Jessie’s research focuses on the role of childhood trauma in mental health. As part of this, she is interested in using quasi-experimental methods (e.g., genetically informative designs) to strengthen causal inference about the effects of childhood trauma. She is also interested in measurement of childhood trauma, and has led meta-analytic research into the agreement between prospective and retrospective measures of childhood maltreatment. Jessie is also enthusiastic about open science and co-leads the ReproducibiliTea journal club at UCL.

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    Bridget Bryan

    Bridget is a PhD student and research assistant whose work focuses on loneliness, mental health and work using qualitative and quantitative approaches. Before joining the team, she completed a Bachelor of Arts (Honours) at the University of Sydney and a Master of Science in Sociology at the University of Oxford. Previously, Bridget has worked in research focusing on workplace mental health and the Australian forensic mental health system at the University of New South Wales, the Mental Health Commission of NSW and the University of Oxford. Away from work, Bridget spends her time searching for London’s best coffee.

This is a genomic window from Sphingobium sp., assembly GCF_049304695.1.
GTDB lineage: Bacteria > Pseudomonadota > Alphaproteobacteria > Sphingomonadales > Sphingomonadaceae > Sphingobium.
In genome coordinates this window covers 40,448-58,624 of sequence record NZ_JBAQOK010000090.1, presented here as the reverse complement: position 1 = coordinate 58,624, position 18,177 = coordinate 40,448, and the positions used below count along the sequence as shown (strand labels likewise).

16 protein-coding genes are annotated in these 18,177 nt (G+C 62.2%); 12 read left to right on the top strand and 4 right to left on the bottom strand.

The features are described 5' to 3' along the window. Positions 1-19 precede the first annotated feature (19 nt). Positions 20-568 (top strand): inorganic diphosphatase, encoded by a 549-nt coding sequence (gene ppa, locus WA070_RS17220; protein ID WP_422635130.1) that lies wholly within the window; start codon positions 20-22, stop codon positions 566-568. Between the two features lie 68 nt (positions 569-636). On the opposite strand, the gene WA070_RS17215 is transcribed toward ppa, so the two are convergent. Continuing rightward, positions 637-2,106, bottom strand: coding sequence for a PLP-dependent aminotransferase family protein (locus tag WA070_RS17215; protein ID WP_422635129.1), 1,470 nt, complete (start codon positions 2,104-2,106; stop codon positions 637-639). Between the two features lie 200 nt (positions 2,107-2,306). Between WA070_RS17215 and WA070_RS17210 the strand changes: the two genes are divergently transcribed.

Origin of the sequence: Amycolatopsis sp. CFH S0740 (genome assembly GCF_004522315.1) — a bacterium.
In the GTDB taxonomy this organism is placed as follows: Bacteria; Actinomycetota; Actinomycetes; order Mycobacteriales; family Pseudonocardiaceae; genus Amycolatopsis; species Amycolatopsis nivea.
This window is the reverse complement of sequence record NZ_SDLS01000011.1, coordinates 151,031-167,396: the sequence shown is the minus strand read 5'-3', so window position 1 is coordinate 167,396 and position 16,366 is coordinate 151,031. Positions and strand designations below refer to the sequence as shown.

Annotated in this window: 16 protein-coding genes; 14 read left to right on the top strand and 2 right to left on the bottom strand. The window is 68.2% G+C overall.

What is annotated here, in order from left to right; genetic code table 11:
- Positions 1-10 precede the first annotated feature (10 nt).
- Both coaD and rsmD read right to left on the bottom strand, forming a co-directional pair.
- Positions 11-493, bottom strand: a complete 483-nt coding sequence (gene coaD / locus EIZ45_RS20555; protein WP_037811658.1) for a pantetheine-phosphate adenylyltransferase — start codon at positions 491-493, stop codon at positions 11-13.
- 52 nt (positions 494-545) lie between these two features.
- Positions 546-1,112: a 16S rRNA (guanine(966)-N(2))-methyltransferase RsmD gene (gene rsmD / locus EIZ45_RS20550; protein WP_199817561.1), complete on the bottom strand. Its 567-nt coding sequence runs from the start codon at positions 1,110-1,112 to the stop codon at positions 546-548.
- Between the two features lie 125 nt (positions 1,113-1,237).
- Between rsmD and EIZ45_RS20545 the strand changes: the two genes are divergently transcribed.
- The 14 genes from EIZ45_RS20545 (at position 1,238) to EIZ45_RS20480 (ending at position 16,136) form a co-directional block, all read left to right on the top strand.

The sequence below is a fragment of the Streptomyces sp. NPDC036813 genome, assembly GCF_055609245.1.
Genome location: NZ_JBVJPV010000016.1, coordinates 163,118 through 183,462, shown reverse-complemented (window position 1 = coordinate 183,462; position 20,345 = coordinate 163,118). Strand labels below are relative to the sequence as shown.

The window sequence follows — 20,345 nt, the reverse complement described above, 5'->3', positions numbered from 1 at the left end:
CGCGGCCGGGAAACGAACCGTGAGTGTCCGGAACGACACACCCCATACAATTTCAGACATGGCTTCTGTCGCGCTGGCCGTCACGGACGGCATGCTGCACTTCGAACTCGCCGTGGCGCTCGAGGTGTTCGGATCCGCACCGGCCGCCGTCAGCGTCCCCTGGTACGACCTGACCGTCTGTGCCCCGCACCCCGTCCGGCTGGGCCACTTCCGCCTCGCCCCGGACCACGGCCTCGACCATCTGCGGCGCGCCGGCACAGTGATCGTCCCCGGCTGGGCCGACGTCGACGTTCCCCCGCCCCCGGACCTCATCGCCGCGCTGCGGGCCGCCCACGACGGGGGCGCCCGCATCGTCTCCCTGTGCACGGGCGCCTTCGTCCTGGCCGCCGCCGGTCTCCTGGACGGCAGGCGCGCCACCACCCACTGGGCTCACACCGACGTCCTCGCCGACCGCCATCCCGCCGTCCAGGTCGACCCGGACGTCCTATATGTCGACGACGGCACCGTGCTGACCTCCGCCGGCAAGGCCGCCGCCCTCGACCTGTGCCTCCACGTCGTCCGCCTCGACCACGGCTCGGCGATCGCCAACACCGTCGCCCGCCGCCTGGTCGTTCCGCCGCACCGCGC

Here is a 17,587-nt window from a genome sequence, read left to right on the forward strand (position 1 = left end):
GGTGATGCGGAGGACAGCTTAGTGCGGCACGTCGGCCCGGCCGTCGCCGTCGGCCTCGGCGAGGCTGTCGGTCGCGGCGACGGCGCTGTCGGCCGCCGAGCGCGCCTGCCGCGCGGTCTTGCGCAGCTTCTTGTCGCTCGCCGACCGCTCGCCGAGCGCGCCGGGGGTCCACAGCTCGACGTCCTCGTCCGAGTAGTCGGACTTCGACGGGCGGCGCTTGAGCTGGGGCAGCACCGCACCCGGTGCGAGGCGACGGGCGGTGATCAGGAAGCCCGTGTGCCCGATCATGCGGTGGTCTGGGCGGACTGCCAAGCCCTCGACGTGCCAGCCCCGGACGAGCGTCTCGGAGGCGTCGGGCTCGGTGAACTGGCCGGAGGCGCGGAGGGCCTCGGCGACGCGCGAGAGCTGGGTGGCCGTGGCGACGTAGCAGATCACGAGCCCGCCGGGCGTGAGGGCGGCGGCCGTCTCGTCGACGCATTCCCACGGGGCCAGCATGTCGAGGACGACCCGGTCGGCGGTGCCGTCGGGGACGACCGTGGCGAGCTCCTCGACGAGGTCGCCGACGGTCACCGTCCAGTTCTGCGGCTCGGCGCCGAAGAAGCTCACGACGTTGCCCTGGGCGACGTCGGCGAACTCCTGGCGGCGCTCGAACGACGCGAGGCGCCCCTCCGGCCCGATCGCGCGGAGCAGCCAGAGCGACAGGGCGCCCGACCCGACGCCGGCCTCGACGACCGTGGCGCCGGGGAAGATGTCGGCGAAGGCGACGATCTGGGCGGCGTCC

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    Andrea Danese

    Andrea is a Professor of Child & Adolescent Psychiatry at King’s College London and was a co-investigator for the E-Risk Study at Phase 18. He leads the Stress & Development Lab and research from his team has led to highly-cited publications on the measurement of childhood trauma, risk factors for trauma exposure, biological mechanisms through which trauma affects later health, mechanisms of resilience, modelling of individualised risk prediction for trauma-related psychopathology, and the epidemiology of child trauma and trauma-related psychopathology. He is also an active clinician at the South London and Maudsley NHS Foundation Trust, where he is Honorary Consultant Child & Adolescent Psychiatrist at the National & Specialist CAMHS Clinic for Trauma, Anxiety, and Depression. This national service attracts referrals from across the UK and abroad for second opinion on diagnosis and treatment of difficult-to-treat young people with Post-Traumatic Stress Disorder (PTSD), anxiety disorders, and unipolar depression, often as a last option before inpatient admissions. 

     

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    Stephanie Lewis